When a junior doctor rotates during training to a new trust, there is often a wearying ritual they must go through. It is not uncommon for something to be wrong.
It could be with work schedules, rotas, pay, the contract, where they are supposed to be working or regarding pre-employment checks, which every new employing trust has to ensure are completed before a doctor can be cleared to work in a clinical environment.
No one expects employers to be perfect, but there are far, far too many errors, which can sometimes take years of unpicking. What is particularly disappointing about this case is that the doctor was expected to pay for the employer’s mistake.
The doctor was two weeks into a new rotation when he was told that he had missed having an occupational health clearance. This was the employer’s fault. The member was not informed he could not start his new rotation, nor was his department advised of the same. Furthermore, the employer added a huge insult to injury by telling the doctor that he would not be paid for the two weeks he had already worked. The doctor contacted the BMA.
The employment adviser allocated to support the member wrote to the head of medical staffing at the hospital, explaining that the member had worked in good faith, carrying out all his duties and the failure in completing the checks was their error, not the doctor’s, so it would be unreasonable of the employer to penalise this doctor by not paying him his wages.
The adviser had radio silence from the employer so patiently chased it up and tried to arrange a telephone meeting. She then advised the member to instigate early conciliation with ACAS to protect his claim in this case as it was deemed to be an unlawful deduction from wages claim, if the employer persisted in not paying him.
ACAS can talk to the claimant and respondent about a dispute at work, giving the chance for agreement without having to go to an employment tribunal. Soon after ACAS got involved and likely the employer realised they could not ignore this situation any longer, the employer started engaging with the BMA adviser and conceded to pay the doctor his full two weeks of salary.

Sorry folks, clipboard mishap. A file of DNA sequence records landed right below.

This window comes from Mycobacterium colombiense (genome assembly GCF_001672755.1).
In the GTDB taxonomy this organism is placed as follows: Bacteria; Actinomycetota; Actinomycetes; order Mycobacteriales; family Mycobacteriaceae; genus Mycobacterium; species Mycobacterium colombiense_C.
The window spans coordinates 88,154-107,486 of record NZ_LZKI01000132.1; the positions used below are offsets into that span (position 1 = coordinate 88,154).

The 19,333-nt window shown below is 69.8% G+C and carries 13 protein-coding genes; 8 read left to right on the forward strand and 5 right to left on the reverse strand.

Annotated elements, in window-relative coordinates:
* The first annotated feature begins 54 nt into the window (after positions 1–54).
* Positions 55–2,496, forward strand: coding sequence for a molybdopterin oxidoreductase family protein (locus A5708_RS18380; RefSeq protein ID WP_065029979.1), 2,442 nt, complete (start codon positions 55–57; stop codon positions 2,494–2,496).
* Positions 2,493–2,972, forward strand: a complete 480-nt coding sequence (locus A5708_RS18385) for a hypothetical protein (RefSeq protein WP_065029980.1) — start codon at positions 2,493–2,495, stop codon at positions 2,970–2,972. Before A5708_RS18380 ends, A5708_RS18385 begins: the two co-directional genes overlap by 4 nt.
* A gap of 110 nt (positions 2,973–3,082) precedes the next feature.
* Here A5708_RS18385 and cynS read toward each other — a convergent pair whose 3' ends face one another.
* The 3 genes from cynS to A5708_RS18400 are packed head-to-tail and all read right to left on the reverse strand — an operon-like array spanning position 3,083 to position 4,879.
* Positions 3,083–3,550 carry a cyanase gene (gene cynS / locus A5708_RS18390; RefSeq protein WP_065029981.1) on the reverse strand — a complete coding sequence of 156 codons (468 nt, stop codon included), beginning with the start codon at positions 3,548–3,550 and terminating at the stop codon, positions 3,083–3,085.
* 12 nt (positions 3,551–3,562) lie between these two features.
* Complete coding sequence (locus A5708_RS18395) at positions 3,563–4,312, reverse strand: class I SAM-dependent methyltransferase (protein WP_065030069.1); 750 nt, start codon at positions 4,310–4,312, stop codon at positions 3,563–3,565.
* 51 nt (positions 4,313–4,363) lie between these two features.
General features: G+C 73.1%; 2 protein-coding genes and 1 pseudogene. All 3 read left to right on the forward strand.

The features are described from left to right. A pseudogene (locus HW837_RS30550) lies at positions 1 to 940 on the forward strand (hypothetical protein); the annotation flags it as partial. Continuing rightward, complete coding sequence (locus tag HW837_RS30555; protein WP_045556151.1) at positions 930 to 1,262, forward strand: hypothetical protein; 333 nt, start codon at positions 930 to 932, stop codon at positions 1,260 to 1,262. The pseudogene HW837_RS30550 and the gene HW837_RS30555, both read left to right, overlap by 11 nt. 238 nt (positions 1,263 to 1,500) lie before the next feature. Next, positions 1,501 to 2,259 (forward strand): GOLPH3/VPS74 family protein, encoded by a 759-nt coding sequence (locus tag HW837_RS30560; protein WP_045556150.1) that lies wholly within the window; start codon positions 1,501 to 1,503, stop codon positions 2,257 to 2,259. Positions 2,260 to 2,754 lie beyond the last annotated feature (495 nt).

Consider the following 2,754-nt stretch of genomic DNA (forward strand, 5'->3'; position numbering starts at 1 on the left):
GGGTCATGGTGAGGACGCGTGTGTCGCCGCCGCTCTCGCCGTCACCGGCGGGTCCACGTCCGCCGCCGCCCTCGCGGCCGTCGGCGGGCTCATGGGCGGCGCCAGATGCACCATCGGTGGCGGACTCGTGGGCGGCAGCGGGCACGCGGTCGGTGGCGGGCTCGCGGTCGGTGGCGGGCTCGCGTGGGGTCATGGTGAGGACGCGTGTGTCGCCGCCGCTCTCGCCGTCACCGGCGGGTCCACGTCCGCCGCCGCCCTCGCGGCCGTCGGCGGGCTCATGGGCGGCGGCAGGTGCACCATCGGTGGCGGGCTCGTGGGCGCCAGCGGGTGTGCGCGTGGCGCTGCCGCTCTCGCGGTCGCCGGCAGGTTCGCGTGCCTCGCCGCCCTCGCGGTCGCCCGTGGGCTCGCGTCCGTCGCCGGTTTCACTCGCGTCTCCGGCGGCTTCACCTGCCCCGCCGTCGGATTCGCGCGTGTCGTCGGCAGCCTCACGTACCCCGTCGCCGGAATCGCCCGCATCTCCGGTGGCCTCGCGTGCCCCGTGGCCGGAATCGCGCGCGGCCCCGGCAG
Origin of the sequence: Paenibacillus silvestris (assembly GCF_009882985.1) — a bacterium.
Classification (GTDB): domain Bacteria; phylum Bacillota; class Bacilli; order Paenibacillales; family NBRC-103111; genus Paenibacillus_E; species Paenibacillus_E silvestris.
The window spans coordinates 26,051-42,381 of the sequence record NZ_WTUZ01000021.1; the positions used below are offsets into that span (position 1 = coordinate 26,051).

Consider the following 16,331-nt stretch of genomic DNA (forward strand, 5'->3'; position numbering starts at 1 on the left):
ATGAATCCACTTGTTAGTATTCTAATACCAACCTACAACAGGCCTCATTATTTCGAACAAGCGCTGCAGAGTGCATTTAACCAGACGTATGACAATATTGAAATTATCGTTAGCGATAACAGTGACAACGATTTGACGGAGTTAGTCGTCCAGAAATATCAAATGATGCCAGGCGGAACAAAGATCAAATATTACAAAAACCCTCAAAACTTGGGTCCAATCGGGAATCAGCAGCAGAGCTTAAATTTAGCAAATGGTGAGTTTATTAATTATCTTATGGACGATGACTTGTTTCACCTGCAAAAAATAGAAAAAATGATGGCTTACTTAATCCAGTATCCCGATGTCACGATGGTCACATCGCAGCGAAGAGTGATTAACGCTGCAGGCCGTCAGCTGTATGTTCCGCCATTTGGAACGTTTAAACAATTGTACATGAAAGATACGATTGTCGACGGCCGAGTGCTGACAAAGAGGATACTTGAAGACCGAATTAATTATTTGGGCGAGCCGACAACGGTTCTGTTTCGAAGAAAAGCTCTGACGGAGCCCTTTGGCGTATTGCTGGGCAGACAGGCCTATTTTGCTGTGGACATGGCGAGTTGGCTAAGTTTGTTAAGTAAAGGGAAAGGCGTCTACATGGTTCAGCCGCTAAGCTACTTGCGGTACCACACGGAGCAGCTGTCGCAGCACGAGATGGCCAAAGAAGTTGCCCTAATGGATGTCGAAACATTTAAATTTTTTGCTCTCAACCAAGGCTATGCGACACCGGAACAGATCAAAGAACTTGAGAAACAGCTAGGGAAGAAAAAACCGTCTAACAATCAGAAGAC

The occupational health clearance was completed within days of the trust realising the error. One way to lessen, if not entirely eliminate, the bureaucracy as well as the chance of errors that junior doctors go through with each new job would be to have a single lead employer for the whole of the programme, as per BMA policy.
The BMA believes it would have a number of benefits, such as eliminating the need for repeated DBS checks. While employers messing up the practicalities of junior doctor employment is all too common, the BMA adviser said a case where an employer has made a mistake then subsequently docked pay without the agreement of the doctor was, thankfully, very rare in her experience of more than 15 years with the BMA.
Through the persistence and dedication of the BMA adviser, this matter was resolved to the member’s satisfaction and he commented to say he was pleased to have it resolved without it becoming burdensome on him as he left the matter to be managed by the employment adviser.
This case was resolved over a period of four weeks following the dispute arising, and our member is happy for it to be used as an example to warn others of what can go wrong and the benefit of contacting the BMA at the first sniff of a problem at work to get informed advice and support with a view to reaching an early resolution.